Taylor Swift Confirms Her Boyfriend Joe Alwyn Co-Wrote Two ‘Folklore’ Songs


elle– The mystery co-writer on Taylor Swift’s songs “Betty” and “Exile” has been unmasked. In her new Disney+ film, folklore: the long pond studio sessions, Swift finally reveals the identity of William Bowery, her mystery collaborator on two tracks. “So, William Bowery is Joe…as we know,” she says to folklore producers Jack Antonoff and The National’s Aaron Dessner, referencing her boyfriend of four years, Joe Alwyn.

But most people outside of that trio didn’t know Bowery and Alwyn were the same person. But Swifties, of course, had their suspicions. Back in July when folklore was released, “Betty” and “Exile” were credited to both Swift and William Bowery as songwriters. However, most suspected that to be a pseudonym, as Google searches yielded no results for that musician. Fans thought it was Alwyn because he has a composer great-grandfather named William and New York City’s Bowery Hotel was the spot for one of his and Swift’s first public date nights in 2016. Voilà, William Bowery is born.

Swift confirmed his identity during her Disney+ film, explaining, “Joe plays piano beautifully and he’s always just playing and making things up and kind of creating things. And ‘exile’ was crazy because Joe had written that entire piano part.” She went on to add, “He was singing the Bon Iver part, the ‘I can see you standing honey, with his arms around your body, laughing but the joke’s not funny at all.’ He was just singing it. And I was entranced and asked if we could keep writing that one.”

The Grammy winner even revealed that Alwyn’s low singing voice played a role in reaching out to Bon Iver. “It was pretty obvious that it should be a duet because he’s got such a low voice and it sounded really good sung down there in that register,” she said, adding, “And then, we’re really, really, really big Bon Iver fans.”

As for “betty,” Swift’s first song written from a male perspective, she said it began with hearing Alwyn singing “the entire fully formed chorus from another room.” She added, “And I was just like ‘Hello.’ It was a step that we would never have taken because why would we have ever written a song together?”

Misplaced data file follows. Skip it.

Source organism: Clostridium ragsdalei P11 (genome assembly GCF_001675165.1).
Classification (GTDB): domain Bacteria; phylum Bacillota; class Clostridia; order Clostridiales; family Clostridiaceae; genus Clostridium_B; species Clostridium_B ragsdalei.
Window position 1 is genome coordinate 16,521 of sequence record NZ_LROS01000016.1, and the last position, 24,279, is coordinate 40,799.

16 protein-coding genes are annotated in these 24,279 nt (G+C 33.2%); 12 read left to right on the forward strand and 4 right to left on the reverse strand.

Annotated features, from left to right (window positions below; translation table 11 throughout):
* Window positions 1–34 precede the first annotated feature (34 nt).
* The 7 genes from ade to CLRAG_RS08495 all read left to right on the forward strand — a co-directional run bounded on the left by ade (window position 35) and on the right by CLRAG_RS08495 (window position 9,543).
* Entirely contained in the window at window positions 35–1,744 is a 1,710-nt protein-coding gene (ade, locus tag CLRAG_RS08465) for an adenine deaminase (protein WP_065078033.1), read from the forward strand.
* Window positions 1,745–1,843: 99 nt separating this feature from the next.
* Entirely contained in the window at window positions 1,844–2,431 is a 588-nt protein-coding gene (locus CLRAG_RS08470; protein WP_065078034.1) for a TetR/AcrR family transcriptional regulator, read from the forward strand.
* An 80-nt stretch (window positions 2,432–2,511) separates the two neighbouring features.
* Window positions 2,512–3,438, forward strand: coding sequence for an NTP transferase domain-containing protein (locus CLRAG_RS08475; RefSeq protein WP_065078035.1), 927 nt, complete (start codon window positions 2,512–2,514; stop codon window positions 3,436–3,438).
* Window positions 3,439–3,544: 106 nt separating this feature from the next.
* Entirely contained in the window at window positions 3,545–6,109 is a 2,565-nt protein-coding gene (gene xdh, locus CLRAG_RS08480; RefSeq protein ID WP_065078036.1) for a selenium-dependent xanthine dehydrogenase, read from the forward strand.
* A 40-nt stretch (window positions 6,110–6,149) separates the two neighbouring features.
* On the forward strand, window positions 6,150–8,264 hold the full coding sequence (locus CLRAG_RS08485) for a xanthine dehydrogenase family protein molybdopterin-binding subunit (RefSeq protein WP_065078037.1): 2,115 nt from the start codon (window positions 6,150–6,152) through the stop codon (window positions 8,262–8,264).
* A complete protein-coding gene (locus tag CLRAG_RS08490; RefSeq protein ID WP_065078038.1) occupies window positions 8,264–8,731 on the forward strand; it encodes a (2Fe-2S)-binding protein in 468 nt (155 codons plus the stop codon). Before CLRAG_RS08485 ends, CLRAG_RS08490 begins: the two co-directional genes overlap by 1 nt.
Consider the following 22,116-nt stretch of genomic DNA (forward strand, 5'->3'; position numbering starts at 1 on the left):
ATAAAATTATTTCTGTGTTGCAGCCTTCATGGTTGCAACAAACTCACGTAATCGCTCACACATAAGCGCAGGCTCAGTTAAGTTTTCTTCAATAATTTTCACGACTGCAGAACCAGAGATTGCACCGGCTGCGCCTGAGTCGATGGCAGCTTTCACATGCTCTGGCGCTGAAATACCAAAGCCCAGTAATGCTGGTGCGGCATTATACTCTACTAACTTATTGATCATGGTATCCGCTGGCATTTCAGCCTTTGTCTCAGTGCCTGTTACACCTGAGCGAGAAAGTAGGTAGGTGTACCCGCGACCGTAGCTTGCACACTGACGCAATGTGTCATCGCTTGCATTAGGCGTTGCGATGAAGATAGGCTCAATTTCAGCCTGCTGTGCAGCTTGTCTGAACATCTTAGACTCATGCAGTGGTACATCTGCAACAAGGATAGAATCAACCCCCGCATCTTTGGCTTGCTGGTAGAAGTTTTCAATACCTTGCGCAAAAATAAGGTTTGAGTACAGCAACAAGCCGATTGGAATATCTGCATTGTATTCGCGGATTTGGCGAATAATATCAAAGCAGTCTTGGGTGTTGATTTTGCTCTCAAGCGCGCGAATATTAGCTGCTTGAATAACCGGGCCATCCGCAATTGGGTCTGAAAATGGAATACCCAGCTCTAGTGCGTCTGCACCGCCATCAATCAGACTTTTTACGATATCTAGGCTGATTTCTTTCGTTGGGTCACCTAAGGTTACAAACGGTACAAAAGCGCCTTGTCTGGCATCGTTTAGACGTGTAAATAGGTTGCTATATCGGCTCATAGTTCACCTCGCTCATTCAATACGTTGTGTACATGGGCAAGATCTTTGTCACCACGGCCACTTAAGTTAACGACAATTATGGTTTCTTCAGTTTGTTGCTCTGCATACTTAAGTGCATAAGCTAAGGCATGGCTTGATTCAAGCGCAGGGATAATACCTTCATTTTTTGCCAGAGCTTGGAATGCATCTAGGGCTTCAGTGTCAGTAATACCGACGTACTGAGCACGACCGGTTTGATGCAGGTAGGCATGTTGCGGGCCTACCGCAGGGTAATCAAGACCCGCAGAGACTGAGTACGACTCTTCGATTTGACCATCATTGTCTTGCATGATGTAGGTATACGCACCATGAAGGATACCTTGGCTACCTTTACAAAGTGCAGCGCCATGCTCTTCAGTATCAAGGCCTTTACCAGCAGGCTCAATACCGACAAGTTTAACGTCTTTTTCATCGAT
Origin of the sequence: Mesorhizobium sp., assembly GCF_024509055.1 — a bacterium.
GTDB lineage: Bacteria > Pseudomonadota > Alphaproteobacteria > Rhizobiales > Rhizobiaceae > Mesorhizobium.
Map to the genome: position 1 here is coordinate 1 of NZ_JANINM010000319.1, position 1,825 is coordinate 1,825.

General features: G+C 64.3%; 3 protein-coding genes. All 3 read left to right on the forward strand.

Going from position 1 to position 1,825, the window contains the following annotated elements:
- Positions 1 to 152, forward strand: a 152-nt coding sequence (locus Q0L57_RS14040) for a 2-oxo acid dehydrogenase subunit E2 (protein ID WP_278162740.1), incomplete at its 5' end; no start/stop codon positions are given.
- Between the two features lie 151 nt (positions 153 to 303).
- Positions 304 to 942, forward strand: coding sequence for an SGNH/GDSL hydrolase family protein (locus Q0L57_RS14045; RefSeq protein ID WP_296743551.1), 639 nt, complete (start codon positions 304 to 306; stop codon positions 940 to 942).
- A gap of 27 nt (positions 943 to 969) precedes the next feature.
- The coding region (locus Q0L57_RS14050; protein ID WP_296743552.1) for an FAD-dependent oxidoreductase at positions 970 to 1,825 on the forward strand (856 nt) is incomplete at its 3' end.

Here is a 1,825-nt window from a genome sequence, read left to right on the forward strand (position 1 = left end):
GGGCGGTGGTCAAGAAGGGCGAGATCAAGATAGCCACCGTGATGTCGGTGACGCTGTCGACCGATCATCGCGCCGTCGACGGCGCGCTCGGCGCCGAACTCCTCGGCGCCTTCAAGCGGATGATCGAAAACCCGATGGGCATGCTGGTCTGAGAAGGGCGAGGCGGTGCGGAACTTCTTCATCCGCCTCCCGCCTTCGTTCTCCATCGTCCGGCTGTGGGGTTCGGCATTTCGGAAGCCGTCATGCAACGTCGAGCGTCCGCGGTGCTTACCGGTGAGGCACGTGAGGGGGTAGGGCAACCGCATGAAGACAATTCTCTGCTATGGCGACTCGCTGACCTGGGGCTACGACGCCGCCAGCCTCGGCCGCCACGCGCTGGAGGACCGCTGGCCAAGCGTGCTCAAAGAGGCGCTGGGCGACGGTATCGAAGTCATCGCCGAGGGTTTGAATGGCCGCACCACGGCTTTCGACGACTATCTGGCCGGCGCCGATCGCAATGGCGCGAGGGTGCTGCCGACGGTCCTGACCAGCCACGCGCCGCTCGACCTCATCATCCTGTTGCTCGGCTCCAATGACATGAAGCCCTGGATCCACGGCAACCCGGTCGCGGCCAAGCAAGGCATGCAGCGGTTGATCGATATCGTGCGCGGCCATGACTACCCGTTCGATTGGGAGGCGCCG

However, Swift did admit that she and Alwyn were cautious about penning their first track together as a couple. “So this was the first time we had a conversation where I came in and I was like, ‘Hey, this could be really weird, and we could hate this, so because we’re in quarantine and there’s nothing else going on, could we just try to see what it’s like if we write this song together?'” she recalled.

Apparently, writing a breakup ballad did nothing to hinder their relationship, with Swift adding, “I thought it sounded really good from a masculine perspective. And I really liked that it seemed to be an apology. I’ve written so many songs from a female’s perspective of wanting a male apology, that we decided to make it from a teenage boy’s perspective apologizing after he loses the love of his life because he’s been foolish.”

While it may have been Swift and Alwyn’s first time collaborating in their four-year relationship, she’s used a fake songwriter name before. When Swift and ex-boyfriend Calvin Harris co-wrote “This Is What You Came For,” she used the pseudonym Nils Sjöberg to credit herself. After their 2016 split, Harris confirmed that Swift was the writer after her own reps set the record straight. “Amazing lyric writer and she smashed it as usual,” Harris tweeted at the time. “Hurtful to me at this point that her and her team would go so far out of their way to try and make ME look bad at this stage though.”

Swift and Alwyn would go on to attend a Kings of Leon Concert…at the Bowery later that year.